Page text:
Report Discourages Privatization of Housekeeping at UNC-CH

According to a report by Roesel, Kent and Associates of Marietta, Ga., privatization of residence hall housekeeping at UNC-CH would not save money and would, infact, cost the university an additional $59,620. To arrive at that figure, RKA & Associates compared in-house and contracting out cost over a five year period. The study found that in-house cost over that period would be $1,876,569 compared to $1,936,189 to contract housekeeping services. This figure does not inlude housekeeping services for the entire university, but only for residence halls. The report has yet to be endorsed by Bruce Runberg, associate vice chancellor for facility services, but is a strong indication that UNC-CH will not privatize its housekeeping services.

Privatization has led to savings in many services at UNC. However, the report comes after a nearly decade long battle between the university administration and UNC housekeepers over employee salaries, benefits and racial discrimination. In 1996, the housekeepers filed a lawsuit alleging racial discrimination by the university. The suit led to an out-of-court settlement that included pay raises worth over $362,000 each year, better benefits, $60,000 more for a child-care program and career training for the housekeepers.

According to the UNC Housekeepers Association, a group founded in 1991 to support housekeepers, privatization would be a step back from better wages and benefits, an assessment the university disagrees with.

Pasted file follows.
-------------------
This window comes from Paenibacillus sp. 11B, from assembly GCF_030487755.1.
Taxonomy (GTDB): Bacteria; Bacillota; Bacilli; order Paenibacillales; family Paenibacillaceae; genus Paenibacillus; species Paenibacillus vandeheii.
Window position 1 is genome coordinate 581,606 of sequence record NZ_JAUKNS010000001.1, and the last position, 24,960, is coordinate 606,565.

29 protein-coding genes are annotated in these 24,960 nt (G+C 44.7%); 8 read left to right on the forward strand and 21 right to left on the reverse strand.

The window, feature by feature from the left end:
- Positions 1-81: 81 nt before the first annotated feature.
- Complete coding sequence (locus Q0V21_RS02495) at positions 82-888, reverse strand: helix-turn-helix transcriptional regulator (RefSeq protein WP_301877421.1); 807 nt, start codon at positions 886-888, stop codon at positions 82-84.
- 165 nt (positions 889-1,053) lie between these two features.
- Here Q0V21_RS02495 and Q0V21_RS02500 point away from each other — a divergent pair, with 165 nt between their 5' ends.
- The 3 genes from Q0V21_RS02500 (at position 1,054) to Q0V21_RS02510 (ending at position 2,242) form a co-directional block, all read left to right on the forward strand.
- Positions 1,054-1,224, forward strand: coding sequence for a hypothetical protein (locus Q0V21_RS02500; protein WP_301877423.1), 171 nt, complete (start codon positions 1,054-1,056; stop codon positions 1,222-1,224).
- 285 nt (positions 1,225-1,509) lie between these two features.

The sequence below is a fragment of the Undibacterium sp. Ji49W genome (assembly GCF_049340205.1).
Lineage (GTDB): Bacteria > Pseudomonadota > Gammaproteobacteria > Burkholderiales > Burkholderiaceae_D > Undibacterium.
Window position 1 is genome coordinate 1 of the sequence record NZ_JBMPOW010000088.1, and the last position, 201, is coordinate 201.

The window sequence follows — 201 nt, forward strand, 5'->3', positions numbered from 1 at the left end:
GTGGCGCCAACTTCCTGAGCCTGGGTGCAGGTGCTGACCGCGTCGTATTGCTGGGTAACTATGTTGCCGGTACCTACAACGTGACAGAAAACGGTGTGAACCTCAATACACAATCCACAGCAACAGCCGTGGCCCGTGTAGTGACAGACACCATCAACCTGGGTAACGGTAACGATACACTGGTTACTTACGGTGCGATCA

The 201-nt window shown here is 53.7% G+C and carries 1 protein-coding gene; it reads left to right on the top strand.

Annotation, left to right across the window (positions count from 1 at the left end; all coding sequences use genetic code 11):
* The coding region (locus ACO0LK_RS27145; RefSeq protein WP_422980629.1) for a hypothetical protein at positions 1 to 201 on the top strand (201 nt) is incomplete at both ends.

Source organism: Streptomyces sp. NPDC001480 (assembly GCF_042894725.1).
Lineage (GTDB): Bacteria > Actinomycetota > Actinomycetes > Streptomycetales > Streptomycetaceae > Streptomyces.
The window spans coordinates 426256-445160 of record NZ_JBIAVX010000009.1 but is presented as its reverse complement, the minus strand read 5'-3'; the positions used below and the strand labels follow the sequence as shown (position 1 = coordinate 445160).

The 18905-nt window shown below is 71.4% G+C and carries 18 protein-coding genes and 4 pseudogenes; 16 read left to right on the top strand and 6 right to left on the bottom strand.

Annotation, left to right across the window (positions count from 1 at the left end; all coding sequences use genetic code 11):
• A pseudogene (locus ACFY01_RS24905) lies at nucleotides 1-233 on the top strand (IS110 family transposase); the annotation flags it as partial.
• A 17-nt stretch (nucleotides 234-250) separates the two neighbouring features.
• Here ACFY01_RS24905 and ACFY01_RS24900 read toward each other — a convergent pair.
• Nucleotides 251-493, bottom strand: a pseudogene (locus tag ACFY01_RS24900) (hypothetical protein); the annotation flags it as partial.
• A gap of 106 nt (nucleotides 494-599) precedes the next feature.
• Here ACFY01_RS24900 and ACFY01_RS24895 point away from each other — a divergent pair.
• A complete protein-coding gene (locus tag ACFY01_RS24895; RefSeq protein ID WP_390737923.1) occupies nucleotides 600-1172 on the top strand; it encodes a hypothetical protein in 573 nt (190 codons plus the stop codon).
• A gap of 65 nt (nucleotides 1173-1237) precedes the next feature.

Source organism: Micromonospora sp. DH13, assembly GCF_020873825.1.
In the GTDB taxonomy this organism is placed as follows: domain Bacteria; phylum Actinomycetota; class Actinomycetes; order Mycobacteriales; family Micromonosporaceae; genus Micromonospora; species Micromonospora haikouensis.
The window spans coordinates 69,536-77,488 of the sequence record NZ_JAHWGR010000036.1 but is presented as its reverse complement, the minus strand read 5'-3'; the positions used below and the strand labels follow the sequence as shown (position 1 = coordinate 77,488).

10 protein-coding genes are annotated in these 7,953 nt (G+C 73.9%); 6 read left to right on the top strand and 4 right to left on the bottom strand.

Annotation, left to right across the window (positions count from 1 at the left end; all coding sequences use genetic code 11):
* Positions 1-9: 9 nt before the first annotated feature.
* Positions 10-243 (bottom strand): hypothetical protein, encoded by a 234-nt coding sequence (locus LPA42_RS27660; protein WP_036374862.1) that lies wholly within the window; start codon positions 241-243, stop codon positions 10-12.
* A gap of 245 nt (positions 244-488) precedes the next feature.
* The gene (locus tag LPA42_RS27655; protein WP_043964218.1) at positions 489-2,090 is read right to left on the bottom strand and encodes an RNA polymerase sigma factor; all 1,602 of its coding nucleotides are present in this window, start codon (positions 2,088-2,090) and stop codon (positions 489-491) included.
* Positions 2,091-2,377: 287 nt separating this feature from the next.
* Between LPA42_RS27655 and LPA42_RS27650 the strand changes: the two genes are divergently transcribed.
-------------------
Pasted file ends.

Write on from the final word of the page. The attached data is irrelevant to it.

“You lose your benefits and salaries. You lose your job security. I have a lot of problems with privatization,” Barbara Praer, chairwoman of the Housekeepers Association, told the Daily Tar Heel in 1995.

Similar studies of contracting out were conducted by the UNC system’s Re-Engineering Task Force in 1995, but sentiment among UNC housekeepers and their supporters then was also strongly against privatization, despite the guarantee that, should the university privatize its housekeeping services, all incumbent employees would be guaranteed jobs at their existing salaries (Chancellor Michael Hooker also expressed his intention in 1995 to retain the same wage levels and benefits should the University decide to privatize its housekeeping services). Also, Jim Mergner, deputy to the associate vice chancellor for facilities services told Clarion Call that he did not think the report offered conclusive evidence that privatization would mean cuts in jobs, salaries or benefits for the housekeepers, but that the report proved there was “no significant financial incentive to outsource.”

UNC-CH already contracts out many of its services to over 100 private companies and many of those changes have proved successful. Privatization of The Carolina Inn, for example, led to a net $300,000 gain that was used toward UNC-CH’s libraries. “I would guess we were losing about as much as we are making now,” Chancellor Hooker told the Chapel Hill Herald in 1996. On April 12 at 9 am, the report will be presented at an open meeting in room 208 of the Student Union.